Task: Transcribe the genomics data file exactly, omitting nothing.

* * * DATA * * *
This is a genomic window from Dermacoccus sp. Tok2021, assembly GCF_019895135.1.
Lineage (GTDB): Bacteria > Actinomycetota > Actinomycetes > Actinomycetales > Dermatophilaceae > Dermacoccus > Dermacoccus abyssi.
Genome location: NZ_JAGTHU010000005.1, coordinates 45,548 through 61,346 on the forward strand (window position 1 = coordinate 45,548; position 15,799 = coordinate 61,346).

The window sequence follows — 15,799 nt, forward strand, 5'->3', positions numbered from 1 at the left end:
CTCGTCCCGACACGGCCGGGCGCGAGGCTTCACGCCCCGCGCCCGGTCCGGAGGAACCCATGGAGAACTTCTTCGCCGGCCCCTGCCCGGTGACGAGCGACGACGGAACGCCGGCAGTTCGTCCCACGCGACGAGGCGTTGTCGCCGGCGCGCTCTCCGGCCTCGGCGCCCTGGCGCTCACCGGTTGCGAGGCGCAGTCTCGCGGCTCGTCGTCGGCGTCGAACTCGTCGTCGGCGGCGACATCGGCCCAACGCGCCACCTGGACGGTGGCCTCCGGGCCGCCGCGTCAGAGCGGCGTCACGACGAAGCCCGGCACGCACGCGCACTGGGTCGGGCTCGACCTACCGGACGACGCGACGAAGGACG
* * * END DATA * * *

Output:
This is a genomic window from Dermacoccus sp. Tok2021, assembly GCF_019895135.1.
Lineage (GTDB): Bacteria > Actinomycetota > Actinomycetes > Actinomycetales > Dermatophilaceae > Dermacoccus > Dermacoccus abyssi.
Genome location: NZ_JAGTHU010000005.1, coordinates 45,548 through 61,346 on the forward strand (window position 1 = coordinate 45,548; position 15,799 = coordinate 61,346).

The window sequence follows — 15,799 nt, forward strand, 5'->3', positions numbered from 1 at the left end:
CTCGTCCCGACACGGCCGGGCGCGAGGCTTCACGCCCCGCGCCCGGTCCGGAGGAACCCATGGAGAACTTCTTCGCCGGCCCCTGCCCGGTGACGAGCGACGACGGAACGCCGGCAGTTCGTCCCACGCGACGAGGCGTTGTCGCCGGCGCGCTCTCCGGCCTCGGCGCCCTGGCGCTCACCGGTTGCGAGGCGCAGTCTCGCGGCTCGTCGTCGGCGTCGAACTCGTCGTCGGCGGCGACATCGGCCCAACGCGCCACCTGGACGGTGGCCTCCGGGCCGCCGCGTCAGAGCGGCGTCACGACGAAGCCCGGCACGCACGCGCACTGGGTCGGGCTCGACCTACCGGACGACGCGACGAAGGACG